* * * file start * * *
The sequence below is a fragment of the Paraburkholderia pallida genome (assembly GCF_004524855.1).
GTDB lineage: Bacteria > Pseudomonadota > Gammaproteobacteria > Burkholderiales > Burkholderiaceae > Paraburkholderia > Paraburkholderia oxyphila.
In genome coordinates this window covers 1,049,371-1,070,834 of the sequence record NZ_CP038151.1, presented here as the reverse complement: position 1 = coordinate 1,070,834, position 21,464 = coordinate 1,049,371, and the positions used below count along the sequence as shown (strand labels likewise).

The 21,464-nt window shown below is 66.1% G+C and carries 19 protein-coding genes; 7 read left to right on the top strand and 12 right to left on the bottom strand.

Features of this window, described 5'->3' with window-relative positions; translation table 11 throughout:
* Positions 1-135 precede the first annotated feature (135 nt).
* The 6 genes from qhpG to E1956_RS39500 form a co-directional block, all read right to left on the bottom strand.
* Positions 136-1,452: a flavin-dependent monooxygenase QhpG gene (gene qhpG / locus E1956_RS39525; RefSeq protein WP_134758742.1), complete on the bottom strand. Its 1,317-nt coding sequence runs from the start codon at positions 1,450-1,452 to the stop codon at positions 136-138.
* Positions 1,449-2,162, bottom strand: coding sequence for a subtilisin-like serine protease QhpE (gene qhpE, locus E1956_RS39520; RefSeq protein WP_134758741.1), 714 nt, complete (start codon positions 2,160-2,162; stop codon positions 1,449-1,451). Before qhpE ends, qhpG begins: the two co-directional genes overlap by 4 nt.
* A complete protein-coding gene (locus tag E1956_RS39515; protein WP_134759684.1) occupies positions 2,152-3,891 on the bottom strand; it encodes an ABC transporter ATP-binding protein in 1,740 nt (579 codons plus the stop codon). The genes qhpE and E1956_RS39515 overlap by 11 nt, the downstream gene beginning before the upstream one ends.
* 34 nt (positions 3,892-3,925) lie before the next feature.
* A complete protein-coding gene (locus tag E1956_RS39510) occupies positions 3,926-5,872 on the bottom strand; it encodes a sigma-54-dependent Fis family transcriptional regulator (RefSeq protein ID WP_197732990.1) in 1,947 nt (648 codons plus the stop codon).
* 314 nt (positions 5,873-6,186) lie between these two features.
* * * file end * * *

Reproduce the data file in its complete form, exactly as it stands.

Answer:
The sequence below is a fragment of the Paraburkholderia pallida genome (assembly GCF_004524855.1).
GTDB lineage: Bacteria > Pseudomonadota > Gammaproteobacteria > Burkholderiales > Burkholderiaceae > Paraburkholderia > Paraburkholderia oxyphila.
In genome coordinates this window covers 1,049,371-1,070,834 of the sequence record NZ_CP038151.1, presented here as the reverse complement: position 1 = coordinate 1,070,834, position 21,464 = coordinate 1,049,371, and the positions used below count along the sequence as shown (strand labels likewise).

The 21,464-nt window shown below is 66.1% G+C and carries 19 protein-coding genes; 7 read left to right on the top strand and 12 right to left on the bottom strand.

Features of this window, described 5'->3' with window-relative positions; translation table 11 throughout:
* Positions 1-135 precede the first annotated feature (135 nt).
* The 6 genes from qhpG to E1956_RS39500 form a co-directional block, all read right to left on the bottom strand.
* Positions 136-1,452: a flavin-dependent monooxygenase QhpG gene (gene qhpG / locus E1956_RS39525; RefSeq protein WP_134758742.1), complete on the bottom strand. Its 1,317-nt coding sequence runs from the start codon at positions 1,450-1,452 to the stop codon at positions 136-138.
* Positions 1,449-2,162, bottom strand: coding sequence for a subtilisin-like serine protease QhpE (gene qhpE, locus E1956_RS39520; RefSeq protein WP_134758741.1), 714 nt, complete (start codon positions 2,160-2,162; stop codon positions 1,449-1,451). Before qhpE ends, qhpG begins: the two co-directional genes overlap by 4 nt.
* A complete protein-coding gene (locus tag E1956_RS39515; protein WP_134759684.1) occupies positions 2,152-3,891 on the bottom strand; it encodes an ABC transporter ATP-binding protein in 1,740 nt (579 codons plus the stop codon). The genes qhpE and E1956_RS39515 overlap by 11 nt, the downstream gene beginning before the upstream one ends.
* 34 nt (positions 3,892-3,925) lie before the next feature.
* A complete protein-coding gene (locus tag E1956_RS39510) occupies positions 3,926-5,872 on the bottom strand; it encodes a sigma-54-dependent Fis family transcriptional regulator (RefSeq protein ID WP_197732990.1) in 1,947 nt (648 codons plus the stop codon).
* 314 nt (positions 5,873-6,186) lie between these two features.